SHORT-CHANGING THE BRAIN !


I’m always amazed when they get away with it! Who are “they” and what is “it?” They are the politicians whose sole concern is money and it is the cut-back in our schools ARTS programs every time there’s a financial storm on the horizon.

Politicians who justify cutting the ARTS from educational curriculums support the mistaken notion that reading, writing and arithmetic alone are the essential necessities for success and that theatre, music and any and all artistic experiences are not. The Arts, they argue, are mere fluff, unnecessary luxuries!

In my opinion, as well as in the opinions of most educators, that way of thinking couldn’t be more inaccurate!

Children – and that would include those who are deprived as well as those who are privileged – are far more likely to have the desire to read, to become educated, to be more aware of the world in which they live when they become involved in their school’s theatre productions, visit museums with their class and view the works of great artists (past and present), listening to performers – often their peers – and learn to sing or play musical instruments themselves.

Allowing their imagination to take off in creative ways – musically, theatrically, or with pen or brush is as essential to the student’s sense of self as knowing that one plus one equals two. It develops that part of the brain that processes a theorem in geometry.

Exposure to the arts adds to the wonder and the excitement of being a part of something larger than one’s self. It is a universal that connects us to others, to history and to various cultures.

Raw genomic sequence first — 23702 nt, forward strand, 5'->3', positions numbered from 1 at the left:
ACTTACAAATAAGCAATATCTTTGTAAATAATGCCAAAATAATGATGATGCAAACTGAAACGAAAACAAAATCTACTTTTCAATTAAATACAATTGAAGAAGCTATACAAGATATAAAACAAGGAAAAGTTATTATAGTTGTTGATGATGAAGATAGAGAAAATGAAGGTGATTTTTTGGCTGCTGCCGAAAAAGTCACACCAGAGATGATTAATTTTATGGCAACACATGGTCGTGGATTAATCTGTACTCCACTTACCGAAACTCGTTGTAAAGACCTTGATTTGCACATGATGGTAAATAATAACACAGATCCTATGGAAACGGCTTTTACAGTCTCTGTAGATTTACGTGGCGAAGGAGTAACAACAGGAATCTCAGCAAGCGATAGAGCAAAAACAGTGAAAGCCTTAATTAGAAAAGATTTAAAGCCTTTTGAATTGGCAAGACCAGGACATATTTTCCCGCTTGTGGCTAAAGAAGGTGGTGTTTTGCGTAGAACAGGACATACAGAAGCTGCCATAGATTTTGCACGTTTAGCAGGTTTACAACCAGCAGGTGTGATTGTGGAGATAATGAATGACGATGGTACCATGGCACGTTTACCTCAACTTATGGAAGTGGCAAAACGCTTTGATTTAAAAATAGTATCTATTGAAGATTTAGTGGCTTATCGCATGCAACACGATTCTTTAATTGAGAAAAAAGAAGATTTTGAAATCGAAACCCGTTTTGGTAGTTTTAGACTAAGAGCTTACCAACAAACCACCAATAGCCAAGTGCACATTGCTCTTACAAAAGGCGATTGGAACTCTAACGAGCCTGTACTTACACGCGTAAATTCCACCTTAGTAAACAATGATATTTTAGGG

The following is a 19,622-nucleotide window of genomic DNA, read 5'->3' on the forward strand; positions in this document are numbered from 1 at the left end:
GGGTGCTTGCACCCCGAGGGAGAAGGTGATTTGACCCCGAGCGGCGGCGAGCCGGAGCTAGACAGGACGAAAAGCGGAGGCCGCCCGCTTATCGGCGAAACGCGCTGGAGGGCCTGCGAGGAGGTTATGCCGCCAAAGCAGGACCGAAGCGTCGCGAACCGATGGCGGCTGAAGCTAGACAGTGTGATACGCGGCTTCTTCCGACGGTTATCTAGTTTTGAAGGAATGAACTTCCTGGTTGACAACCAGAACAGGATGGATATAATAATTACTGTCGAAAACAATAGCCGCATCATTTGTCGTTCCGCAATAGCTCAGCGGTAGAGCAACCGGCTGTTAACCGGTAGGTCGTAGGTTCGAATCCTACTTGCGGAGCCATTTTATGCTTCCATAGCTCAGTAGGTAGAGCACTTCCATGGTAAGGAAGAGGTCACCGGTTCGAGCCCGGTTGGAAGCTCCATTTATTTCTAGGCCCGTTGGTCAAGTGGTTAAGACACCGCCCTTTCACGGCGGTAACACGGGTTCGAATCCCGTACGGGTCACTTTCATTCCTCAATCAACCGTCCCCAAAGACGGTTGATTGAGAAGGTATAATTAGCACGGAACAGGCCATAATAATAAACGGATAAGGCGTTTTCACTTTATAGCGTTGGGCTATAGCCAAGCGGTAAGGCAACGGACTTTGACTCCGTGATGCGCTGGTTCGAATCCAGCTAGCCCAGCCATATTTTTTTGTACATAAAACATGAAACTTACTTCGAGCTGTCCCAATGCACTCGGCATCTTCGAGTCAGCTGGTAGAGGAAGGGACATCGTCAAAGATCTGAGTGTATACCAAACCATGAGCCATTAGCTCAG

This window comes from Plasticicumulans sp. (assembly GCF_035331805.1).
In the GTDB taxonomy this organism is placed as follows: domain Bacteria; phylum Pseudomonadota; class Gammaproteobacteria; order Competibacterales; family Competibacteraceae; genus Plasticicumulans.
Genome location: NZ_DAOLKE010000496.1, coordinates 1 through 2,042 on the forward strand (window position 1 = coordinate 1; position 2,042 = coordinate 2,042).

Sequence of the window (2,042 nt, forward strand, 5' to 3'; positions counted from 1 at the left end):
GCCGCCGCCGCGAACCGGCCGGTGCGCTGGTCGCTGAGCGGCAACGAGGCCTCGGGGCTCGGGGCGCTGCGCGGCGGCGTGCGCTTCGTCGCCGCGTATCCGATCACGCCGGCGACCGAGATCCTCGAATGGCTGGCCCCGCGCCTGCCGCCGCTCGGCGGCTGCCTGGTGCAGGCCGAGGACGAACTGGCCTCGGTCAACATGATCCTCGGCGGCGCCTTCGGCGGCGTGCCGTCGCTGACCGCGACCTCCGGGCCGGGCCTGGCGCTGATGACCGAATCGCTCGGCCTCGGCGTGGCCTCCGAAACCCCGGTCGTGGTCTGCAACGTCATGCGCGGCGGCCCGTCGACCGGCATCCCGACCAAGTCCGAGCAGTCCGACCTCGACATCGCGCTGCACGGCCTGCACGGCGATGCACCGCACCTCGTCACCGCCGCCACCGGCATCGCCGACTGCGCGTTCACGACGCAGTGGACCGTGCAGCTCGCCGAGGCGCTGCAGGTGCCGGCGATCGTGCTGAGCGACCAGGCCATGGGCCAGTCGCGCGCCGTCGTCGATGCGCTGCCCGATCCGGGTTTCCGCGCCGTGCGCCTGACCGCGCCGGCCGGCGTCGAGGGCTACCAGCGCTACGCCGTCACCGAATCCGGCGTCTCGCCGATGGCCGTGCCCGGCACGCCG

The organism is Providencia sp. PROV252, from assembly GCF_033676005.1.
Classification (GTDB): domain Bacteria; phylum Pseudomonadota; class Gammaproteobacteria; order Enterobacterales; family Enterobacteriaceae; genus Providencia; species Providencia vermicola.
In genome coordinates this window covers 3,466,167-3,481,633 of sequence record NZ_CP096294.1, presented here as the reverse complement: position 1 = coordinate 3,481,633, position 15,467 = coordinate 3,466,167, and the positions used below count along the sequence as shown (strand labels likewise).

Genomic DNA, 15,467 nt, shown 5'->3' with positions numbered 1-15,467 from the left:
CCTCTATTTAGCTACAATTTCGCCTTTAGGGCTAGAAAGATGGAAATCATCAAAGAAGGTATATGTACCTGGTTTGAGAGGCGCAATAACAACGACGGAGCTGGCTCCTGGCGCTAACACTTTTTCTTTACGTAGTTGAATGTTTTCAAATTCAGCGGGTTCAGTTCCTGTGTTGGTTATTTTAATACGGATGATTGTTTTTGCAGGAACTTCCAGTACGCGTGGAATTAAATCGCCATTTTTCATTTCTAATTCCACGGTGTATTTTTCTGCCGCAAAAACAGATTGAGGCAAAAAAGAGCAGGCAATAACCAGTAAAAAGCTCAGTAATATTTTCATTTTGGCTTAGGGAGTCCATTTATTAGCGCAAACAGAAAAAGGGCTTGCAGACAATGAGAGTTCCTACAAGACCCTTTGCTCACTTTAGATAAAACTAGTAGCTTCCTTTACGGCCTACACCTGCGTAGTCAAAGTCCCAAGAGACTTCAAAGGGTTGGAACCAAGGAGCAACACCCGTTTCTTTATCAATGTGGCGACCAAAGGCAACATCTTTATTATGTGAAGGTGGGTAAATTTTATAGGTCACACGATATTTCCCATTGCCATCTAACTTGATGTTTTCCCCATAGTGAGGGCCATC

In a study titled “Arts, Neuroscience, and Learning,” James E. Zull, Professor of Biology, Director of the University Center for Innovation in Teaching and Education at Case Western and the author of THE ART OF CHANGING THE BRAIN, questions what the arts and learning have taught us. His findings are fascinating and corroborate my premise.

He writes: “One thing we have found is that the brain physically changes when we learn. And that change is most extensive and powerful when emotion is part of the learning. The chemicals of emotion, such as adrenalin, serotonin, and dopamine act by modification of synapses; and modification of synapses is the very root of learning.

Changing connections in the brain is learning. In some cases, such change does not occur at all unless the emotion chemicals and structures in the brain are engaged. The important idea, then, is that the arts trigger emotion. This could be part of the answer to our question: what is art? Artists create things that engage others emotionally. And, of course, creating itself is engaging – the artist also feels emotion. The arts, then, change the brain of both the creator and the consumer.

“Another thing that changes the synapses in the brain is practice. We learn the things that we repeat the most. But we repeat the things that we care about. So we enjoy the arts and repeat them over and over. This intensity of effort and focus is healthy for learning. It also changes the brain.

“The importance of the arts in school, then, is strongly associated with motivation and interest. Students love and remember their art classes, theatre experiences, musical performances, and creative writing. But, beyond this, they may also love their algebra, chemistry, and history. In fact, they will love these academic experiences if we allow the normal neurochemistry of learning to take over. To the extent that they provide freedom, creativity, and mastery, the academic basics become an ‘art.’”

In conclusion, Zull supports my claim. Realizing the central importance of the arts and learning for people of all ages, he argues that when budgets are cut and schools cut out the arts they do so because “the arts are so much fun, there is an assumption that the arts are less important. However, the finding of neuroscience now allows us to defend our belief in their value.”